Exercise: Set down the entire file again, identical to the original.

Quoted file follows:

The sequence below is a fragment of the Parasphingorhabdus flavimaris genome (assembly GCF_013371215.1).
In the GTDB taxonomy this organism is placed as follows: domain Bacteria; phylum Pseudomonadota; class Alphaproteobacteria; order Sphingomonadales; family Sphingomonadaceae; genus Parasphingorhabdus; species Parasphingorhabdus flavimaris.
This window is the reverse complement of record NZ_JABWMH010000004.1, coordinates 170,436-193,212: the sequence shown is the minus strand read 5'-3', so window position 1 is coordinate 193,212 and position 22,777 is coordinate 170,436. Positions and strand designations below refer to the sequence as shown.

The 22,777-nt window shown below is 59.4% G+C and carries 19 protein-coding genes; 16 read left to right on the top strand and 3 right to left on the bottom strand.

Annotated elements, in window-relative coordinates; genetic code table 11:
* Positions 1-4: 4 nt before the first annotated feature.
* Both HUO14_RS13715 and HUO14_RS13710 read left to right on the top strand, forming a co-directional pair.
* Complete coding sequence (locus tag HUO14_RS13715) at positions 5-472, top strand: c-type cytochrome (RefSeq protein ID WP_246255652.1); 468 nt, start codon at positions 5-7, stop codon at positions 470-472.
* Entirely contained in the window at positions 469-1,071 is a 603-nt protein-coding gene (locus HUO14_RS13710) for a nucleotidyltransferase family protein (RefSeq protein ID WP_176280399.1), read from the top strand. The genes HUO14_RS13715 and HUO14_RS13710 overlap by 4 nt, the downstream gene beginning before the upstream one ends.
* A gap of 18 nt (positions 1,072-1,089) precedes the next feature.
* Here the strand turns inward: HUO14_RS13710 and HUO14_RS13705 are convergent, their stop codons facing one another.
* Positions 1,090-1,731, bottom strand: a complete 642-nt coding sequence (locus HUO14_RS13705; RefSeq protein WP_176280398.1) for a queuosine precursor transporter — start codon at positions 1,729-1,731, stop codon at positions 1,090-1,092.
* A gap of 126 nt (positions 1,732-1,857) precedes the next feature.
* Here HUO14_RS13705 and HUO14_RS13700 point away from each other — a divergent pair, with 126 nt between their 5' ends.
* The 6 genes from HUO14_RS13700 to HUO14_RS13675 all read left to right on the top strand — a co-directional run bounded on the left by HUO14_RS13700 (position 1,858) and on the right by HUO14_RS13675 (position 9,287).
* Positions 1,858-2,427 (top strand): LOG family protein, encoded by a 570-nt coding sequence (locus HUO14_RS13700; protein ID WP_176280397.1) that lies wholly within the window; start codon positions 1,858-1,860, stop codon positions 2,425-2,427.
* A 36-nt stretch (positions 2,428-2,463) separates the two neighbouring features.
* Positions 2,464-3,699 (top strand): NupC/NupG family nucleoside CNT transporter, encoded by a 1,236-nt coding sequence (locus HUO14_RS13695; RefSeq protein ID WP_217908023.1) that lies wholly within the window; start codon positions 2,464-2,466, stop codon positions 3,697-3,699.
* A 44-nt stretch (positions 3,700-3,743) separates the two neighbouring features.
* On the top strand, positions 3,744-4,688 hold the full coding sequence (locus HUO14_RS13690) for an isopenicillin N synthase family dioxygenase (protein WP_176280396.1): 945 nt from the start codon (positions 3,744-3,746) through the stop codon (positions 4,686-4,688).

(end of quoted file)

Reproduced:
The sequence below is a fragment of the Parasphingorhabdus flavimaris genome (assembly GCF_013371215.1).
In the GTDB taxonomy this organism is placed as follows: domain Bacteria; phylum Pseudomonadota; class Alphaproteobacteria; order Sphingomonadales; family Sphingomonadaceae; genus Parasphingorhabdus; species Parasphingorhabdus flavimaris.
This window is the reverse complement of record NZ_JABWMH010000004.1, coordinates 170,436-193,212: the sequence shown is the minus strand read 5'-3', so window position 1 is coordinate 193,212 and position 22,777 is coordinate 170,436. Positions and strand designations below refer to the sequence as shown.

The 22,777-nt window shown below is 59.4% G+C and carries 19 protein-coding genes; 16 read left to right on the top strand and 3 right to left on the bottom strand.

Annotated elements, in window-relative coordinates; genetic code table 11:
* Positions 1-4: 4 nt before the first annotated feature.
* Both HUO14_RS13715 and HUO14_RS13710 read left to right on the top strand, forming a co-directional pair.
* Complete coding sequence (locus tag HUO14_RS13715) at positions 5-472, top strand: c-type cytochrome (RefSeq protein ID WP_246255652.1); 468 nt, start codon at positions 5-7, stop codon at positions 470-472.
* Entirely contained in the window at positions 469-1,071 is a 603-nt protein-coding gene (locus HUO14_RS13710) for a nucleotidyltransferase family protein (RefSeq protein ID WP_176280399.1), read from the top strand. The genes HUO14_RS13715 and HUO14_RS13710 overlap by 4 nt, the downstream gene beginning before the upstream one ends.
* A gap of 18 nt (positions 1,072-1,089) precedes the next feature.
* Here the strand turns inward: HUO14_RS13710 and HUO14_RS13705 are convergent, their stop codons facing one another.
* Positions 1,090-1,731, bottom strand: a complete 642-nt coding sequence (locus HUO14_RS13705; RefSeq protein WP_176280398.1) for a queuosine precursor transporter — start codon at positions 1,729-1,731, stop codon at positions 1,090-1,092.
* A gap of 126 nt (positions 1,732-1,857) precedes the next feature.
* Here HUO14_RS13705 and HUO14_RS13700 point away from each other — a divergent pair, with 126 nt between their 5' ends.
* The 6 genes from HUO14_RS13700 to HUO14_RS13675 all read left to right on the top strand — a co-directional run bounded on the left by HUO14_RS13700 (position 1,858) and on the right by HUO14_RS13675 (position 9,287).
* Positions 1,858-2,427 (top strand): LOG family protein, encoded by a 570-nt coding sequence (locus HUO14_RS13700; protein ID WP_176280397.1) that lies wholly within the window; start codon positions 1,858-1,860, stop codon positions 2,425-2,427.
* A 36-nt stretch (positions 2,428-2,463) separates the two neighbouring features.
* Positions 2,464-3,699 (top strand): NupC/NupG family nucleoside CNT transporter, encoded by a 1,236-nt coding sequence (locus HUO14_RS13695; RefSeq protein ID WP_217908023.1) that lies wholly within the window; start codon positions 2,464-2,466, stop codon positions 3,697-3,699.
* A 44-nt stretch (positions 3,700-3,743) separates the two neighbouring features.
* On the top strand, positions 3,744-4,688 hold the full coding sequence (locus HUO14_RS13690) for an isopenicillin N synthase family dioxygenase (protein WP_176280396.1): 945 nt from the start codon (positions 3,744-3,746) through the stop codon (positions 4,686-4,688).